TikTok CEO Shou Zi Chew will fight for the survival of the hugely popular video-sharing app in the United States on Thursday, as he faces skeptical Washington lawmakers over the company's alleged ties to the Chinese government.
The 40-year-old Singaporean will address the powerful House Energy and Commerce Committee at 10:00 am (1400 GMT) and endure hours of serious grilling by both Republicans and Democrats who fear that Beijing could subvert the site for spying or to promote propaganda.
Tiktok, owned by Chinese company ByteDance, is under immense pressure across Western countries, with government officials in the United States, at the EU commission, as well as the UK and Canada forced to delete the app from their devices.
British broadcaster BBC on Tuesday advised its staff to remove TikTok from their phones.
TikTok's gravest threat is from the United States, where the administration of President Joe Biden has set an ultimatum that the company either dump its Chinese ownership or face an outright ban.
A ban would be an unprecedented act on a media company by the US government, cutting off 150 million monthly users in the country from an application that has become a cultural powerhouse—especially for young people—and the nation's most viewed source of entertainment after Netflix.
"Let me state this unequivocally: ByteDance is not an agent of China or any other country," Chew will say, according to prepared remarks released ahead of the House committee hearing.
"TikTok has never shared, or received a request to share, US user data with the Chinese government. Nor would TikTok honor such a request if one were ever made," Chew will add in his opening statement on Thursday.
Despite his assurances, the cards in Washington seemed to be dealt against Chew, with several pieces of legislation, including one bill backed by the White House, already paving the way for a ban of the app.
"Americans deserve to know the extent to which their privacy is jeopardized and their data is manipulated by ByteDance-owned TikTok's relationship with China," Cathy McMorris Rodgers, chair of the Energy and Commerce Committee, said.
"What's worse, we know Big Tech companies, like TikTok, use harmful algorithms to exploit children for profit and expose them to dangerous content online," added the Republican.
In the final months of his term, former president Donald Trump also attempted to ban the app, but his effort was ultimately blocked by a US judge.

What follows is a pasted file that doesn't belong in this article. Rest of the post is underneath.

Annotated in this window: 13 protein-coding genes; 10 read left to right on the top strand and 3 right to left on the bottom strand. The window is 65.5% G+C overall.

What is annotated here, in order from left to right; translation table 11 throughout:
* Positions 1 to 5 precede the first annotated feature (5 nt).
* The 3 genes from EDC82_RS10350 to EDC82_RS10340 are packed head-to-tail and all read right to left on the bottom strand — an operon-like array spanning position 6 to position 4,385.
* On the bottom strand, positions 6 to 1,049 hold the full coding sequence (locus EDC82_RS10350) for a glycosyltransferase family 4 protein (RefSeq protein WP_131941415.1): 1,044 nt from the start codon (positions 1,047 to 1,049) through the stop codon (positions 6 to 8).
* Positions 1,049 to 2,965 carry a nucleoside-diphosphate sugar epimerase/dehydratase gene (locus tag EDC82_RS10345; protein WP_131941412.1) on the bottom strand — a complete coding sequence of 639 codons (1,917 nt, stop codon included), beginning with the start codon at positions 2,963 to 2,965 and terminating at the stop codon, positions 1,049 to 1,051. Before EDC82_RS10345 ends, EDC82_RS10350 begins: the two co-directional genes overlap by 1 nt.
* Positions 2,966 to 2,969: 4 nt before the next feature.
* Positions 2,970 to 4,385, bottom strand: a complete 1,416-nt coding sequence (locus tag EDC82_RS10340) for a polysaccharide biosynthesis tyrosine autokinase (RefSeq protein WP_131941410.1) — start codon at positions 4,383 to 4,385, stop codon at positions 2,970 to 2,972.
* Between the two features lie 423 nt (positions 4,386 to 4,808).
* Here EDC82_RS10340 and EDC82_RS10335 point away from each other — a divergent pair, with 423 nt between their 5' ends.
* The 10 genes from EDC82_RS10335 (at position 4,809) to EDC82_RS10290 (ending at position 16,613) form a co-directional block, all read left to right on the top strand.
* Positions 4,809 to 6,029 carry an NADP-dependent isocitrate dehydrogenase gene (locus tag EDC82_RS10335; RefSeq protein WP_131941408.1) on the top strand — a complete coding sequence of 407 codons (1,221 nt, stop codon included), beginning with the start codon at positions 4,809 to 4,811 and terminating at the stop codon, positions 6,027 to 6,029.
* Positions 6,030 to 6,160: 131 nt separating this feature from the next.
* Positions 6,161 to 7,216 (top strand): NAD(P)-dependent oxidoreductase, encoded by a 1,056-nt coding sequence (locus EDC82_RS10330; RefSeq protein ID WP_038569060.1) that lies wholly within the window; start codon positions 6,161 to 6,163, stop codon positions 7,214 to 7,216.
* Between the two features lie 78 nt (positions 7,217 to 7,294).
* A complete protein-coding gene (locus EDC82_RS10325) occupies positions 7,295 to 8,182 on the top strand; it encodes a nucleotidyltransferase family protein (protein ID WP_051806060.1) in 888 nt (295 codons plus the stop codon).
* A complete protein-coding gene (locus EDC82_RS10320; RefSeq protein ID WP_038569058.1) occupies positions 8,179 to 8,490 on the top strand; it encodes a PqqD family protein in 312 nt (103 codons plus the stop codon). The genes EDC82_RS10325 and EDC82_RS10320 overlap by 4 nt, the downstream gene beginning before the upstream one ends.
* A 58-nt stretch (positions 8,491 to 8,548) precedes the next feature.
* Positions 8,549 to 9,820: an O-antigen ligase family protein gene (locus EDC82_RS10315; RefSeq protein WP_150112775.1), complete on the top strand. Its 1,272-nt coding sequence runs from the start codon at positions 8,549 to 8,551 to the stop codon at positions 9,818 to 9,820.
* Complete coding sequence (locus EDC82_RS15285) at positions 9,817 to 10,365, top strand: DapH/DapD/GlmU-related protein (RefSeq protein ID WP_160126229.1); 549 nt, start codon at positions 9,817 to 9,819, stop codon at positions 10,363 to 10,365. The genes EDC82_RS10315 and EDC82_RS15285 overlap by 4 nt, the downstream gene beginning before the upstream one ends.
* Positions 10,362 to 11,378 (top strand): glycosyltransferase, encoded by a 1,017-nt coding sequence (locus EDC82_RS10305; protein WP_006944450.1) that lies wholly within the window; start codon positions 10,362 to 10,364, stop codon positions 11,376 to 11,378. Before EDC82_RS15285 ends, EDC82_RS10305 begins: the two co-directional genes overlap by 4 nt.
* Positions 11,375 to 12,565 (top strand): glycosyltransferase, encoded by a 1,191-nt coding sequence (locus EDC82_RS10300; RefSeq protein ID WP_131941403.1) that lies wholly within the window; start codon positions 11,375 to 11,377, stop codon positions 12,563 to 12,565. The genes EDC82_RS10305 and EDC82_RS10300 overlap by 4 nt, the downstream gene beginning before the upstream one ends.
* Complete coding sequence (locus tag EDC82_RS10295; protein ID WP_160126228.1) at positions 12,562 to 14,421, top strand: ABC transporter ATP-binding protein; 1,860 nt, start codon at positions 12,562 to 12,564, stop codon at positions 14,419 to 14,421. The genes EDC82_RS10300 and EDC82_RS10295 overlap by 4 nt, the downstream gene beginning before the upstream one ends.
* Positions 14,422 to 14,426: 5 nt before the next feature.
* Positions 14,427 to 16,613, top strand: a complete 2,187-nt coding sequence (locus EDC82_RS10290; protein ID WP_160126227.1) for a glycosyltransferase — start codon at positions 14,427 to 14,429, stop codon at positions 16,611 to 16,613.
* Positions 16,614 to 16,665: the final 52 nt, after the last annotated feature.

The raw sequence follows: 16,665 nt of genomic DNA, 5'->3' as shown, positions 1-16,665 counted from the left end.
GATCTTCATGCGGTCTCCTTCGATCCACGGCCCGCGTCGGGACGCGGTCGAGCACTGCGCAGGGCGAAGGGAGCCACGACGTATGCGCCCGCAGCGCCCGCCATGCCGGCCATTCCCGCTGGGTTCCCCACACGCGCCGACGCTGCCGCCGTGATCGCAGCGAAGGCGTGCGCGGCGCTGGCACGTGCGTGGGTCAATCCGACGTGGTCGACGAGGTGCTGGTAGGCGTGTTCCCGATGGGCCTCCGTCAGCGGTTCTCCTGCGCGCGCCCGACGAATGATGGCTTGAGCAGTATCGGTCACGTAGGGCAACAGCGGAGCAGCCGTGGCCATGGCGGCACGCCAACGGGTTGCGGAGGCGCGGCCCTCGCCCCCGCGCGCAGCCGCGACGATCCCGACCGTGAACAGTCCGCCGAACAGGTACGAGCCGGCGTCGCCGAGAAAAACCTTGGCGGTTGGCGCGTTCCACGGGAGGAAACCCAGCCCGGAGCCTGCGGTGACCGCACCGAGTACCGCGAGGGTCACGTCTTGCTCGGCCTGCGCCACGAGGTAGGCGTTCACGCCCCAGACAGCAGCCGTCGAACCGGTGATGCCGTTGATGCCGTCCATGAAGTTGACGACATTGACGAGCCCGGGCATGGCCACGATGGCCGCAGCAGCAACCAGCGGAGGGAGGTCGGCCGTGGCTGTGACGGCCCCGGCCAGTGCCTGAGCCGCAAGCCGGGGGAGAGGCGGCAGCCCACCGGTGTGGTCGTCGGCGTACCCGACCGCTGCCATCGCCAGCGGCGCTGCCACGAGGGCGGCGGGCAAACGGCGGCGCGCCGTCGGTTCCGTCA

During that battle, a potential sale to Microsoft or spinoff to Oracle never got off the ground due to the opposition of China.
Beijing last week urged Washington to "stop unreasonably suppressing" TikTok and said the United States has no evidence that TikTok threatens US national security.
In a TikTok post earlier this week, Chew asked US users to defend their favorite app by sharing "what you love" about the platform with elected representatives.
On Wednesday, a group of around a dozen teenagers, teachers and business owners rallied at the US Capitol to express their opposition to a potential ban.
"Are there other platforms out there? Absolutely—I'm on them. But none of them have the reach that TikTok has," aspiring soapmaking entrepreneur @countrylather2020 told her 70,000 followers in a video recorded after she arrived in Washington.
A sale, even if all parties agreed, would be very complicated.
The success of the platform is due to its powerful recommendation algorithm, and "separating the algorithm between TikTok and ByteDance is like a Siamese twins operation," analyst Dan Ives of Wedbush told AFP.
TikTok still hopes to appease the authorities.
Chew's testimony will promote the company's elaborate plan—known as Project Texas—to satisfy national security concerns in which the handling of US data will be ring-fenced into a US-run division.
He will tell the lawmakers that TikTok has already spent $1.5 billion on the project and hired 1,500 US-based staff to launch it.
© 2023 AFP